Sunday, March 3, 2013

Picking Loads

Picking the right load is important because it will determine how much money you make.  Not all loads are picked based solely on the money.  Sometimes there are loads that are more interesting than your standard load of toilet paper.  For instance, sections of the buildings from 9/11 were transported out of New York City by various carriers and for many of the drivers it was not about the money.  There are even carriers that move food for charity and bring supplies to the people who are in need because of natural disasters like hurricanes and floods. 

Since this is not about operating a truck for charity I will explain some of the other factors in finding loads.  Every type of trailer is used for something and every type of truck is used for something.  For instance a day cab truck with a 600 HP engine and a 150,000 lbs. capacity trailer will need to find loads that pay more per mile because they will have to deadhead hundreds or sometimes thousands of miles.  A 500 HP truck with a van trailer can make less per mile because there are plenty of loads and they are close together. 

Loads are usually concentrated based on a number of factors such as where the carrier has its customers, where the freight for the type of trailer you have is located, and how often it needs to be moved.  After you have figured all of that out, the next step is to figure out if you can make a profit moving the freight.  Most of the people in the US live east of the Mississippi river so a majority of the freight is also east of the Mississippi river.  Since we are only talking about one truck and not a fleet of trucks, your needs are simplified as you only have to find enough freight to keep one truck busy.

You might find that one carrier has all of its loads out west, in Texas, or in Wisconsin.  Most carriers will have a hiring area where they can get you home on a regular basis because that is where their freight lanes are.  In order to be profitable you must stay where the freight is and keep from buying too much while out on the road.  The longer you are away from home, the more it costs to operate.  There used to be constant freight in and out of Detroit for the auto industry that made many drivers very profitable.  The internet has opened many doors for people that they otherwise wouldn't have access to.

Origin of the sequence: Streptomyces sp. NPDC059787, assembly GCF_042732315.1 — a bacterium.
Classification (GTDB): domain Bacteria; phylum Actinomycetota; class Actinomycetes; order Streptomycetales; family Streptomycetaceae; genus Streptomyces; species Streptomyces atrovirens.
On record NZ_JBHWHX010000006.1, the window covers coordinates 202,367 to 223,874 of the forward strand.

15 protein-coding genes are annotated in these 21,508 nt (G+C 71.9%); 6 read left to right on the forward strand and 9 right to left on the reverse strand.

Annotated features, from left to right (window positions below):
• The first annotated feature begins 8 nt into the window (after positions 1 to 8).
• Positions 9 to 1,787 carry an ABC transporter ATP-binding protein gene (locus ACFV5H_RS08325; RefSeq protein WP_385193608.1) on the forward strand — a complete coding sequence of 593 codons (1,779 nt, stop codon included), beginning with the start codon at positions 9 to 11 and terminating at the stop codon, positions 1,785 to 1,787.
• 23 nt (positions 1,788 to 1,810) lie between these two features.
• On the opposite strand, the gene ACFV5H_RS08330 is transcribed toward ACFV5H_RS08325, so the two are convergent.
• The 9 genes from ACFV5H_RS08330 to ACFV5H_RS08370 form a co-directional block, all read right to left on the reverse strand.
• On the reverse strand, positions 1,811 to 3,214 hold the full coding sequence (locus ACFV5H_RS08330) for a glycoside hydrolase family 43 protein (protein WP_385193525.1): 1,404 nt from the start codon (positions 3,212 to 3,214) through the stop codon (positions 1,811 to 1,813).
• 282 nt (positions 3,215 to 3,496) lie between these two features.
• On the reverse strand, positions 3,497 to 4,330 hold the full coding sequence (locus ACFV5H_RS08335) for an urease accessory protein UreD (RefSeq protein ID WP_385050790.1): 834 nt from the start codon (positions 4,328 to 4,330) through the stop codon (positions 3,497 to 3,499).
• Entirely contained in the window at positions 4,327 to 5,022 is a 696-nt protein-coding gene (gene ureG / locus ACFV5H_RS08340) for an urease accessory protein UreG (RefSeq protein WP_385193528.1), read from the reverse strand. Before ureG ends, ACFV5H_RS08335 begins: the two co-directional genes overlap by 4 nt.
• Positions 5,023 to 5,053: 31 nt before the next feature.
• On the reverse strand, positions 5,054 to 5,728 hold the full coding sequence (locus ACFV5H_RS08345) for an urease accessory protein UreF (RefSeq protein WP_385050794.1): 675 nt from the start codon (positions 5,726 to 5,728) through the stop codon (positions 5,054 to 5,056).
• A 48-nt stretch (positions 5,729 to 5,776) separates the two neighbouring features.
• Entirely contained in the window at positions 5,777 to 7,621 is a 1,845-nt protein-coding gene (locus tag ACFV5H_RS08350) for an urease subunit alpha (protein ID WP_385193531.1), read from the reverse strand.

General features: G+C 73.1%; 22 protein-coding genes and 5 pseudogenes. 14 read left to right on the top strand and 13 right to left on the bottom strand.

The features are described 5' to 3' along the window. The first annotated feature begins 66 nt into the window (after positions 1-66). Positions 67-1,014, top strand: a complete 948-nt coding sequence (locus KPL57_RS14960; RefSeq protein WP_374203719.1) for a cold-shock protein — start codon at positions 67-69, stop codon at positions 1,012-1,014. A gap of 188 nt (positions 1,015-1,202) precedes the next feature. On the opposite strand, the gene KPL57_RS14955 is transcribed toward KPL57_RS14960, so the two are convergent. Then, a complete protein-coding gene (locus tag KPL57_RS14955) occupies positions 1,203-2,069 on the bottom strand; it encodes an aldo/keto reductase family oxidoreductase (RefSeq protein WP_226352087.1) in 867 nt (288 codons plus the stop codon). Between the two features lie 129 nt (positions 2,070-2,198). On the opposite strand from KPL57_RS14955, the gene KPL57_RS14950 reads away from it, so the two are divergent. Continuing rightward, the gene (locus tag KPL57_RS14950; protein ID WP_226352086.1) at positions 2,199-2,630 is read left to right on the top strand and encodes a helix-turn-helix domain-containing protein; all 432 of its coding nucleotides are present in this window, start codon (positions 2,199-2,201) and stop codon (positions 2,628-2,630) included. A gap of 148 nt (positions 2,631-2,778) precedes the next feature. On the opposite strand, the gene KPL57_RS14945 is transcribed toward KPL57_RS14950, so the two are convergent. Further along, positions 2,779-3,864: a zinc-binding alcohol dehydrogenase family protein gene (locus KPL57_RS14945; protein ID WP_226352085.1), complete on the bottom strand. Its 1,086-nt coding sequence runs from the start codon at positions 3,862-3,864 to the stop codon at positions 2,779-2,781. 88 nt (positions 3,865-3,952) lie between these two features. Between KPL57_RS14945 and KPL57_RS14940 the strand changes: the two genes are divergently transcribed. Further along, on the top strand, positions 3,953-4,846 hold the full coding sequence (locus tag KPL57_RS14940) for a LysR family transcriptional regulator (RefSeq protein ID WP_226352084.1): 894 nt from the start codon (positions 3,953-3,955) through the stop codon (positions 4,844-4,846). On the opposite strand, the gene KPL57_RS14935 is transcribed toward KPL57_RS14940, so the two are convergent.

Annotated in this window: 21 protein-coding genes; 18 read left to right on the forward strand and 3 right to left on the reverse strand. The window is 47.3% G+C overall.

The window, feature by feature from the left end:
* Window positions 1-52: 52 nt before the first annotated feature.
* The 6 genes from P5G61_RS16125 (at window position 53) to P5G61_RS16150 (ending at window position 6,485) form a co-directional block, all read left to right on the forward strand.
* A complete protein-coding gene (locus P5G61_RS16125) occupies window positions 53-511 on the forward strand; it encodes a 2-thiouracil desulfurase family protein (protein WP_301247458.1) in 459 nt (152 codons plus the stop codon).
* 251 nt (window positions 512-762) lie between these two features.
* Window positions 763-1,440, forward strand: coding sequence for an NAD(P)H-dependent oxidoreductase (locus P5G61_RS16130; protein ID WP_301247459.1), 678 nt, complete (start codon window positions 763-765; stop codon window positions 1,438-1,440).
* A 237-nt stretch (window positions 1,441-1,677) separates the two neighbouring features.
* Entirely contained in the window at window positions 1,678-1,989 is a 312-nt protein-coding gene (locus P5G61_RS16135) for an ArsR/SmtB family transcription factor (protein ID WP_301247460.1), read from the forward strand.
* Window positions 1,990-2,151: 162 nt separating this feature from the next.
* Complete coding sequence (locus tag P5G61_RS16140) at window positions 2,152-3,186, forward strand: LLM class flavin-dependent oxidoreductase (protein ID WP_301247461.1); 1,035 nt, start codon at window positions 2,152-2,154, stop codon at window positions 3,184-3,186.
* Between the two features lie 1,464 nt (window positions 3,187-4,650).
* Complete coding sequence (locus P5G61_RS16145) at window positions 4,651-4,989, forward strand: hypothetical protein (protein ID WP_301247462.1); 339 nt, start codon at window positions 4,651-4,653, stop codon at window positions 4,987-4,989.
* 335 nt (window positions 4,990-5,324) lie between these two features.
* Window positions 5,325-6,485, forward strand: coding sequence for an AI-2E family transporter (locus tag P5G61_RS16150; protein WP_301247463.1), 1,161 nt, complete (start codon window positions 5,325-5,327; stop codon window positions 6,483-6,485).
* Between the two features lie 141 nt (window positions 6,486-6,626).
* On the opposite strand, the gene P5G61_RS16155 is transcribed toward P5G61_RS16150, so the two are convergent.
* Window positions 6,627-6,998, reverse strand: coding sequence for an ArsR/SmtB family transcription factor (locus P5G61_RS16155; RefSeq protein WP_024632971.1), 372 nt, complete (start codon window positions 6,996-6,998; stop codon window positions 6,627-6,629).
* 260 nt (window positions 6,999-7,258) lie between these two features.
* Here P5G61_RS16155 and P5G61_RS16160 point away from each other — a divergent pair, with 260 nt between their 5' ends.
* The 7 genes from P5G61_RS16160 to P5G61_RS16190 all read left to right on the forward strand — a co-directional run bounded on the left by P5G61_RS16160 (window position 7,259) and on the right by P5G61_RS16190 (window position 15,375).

Simple math is used to find loads as well.  You must get the rate per mile and compare it to the other freight out there.  Then you must figure in the deadhead miles to get the load.  Then you figure the fuel costs and then figure in the time needed to complete the entire load from deadhead to delivery.  Then you see if the area that the load is going to is going to require you to deadhead a long distance to get another load.  You also see if the loads out of where the load is going are paying well or not.  Some areas are considered to be back-haul areas.

A back-haul is where you make good money going there, but then take a back-haul which barely covers fuel to get you back to a good area.  I don’t believe in the back-haul system as it cuts rates and that back-haul is someone else’s front haul.  I rarely haul anything that is considered to be a back-haul.  These loads typically pay little, weigh a lot, and come with demanding customers who want far more than they are paying for.  If you are going to work, then make sure you are working smarter not harder and make sure that you are getting paid for your time. 

1 comment:

june in florida said...

Like playing chess, you got to know 5 moves ahead.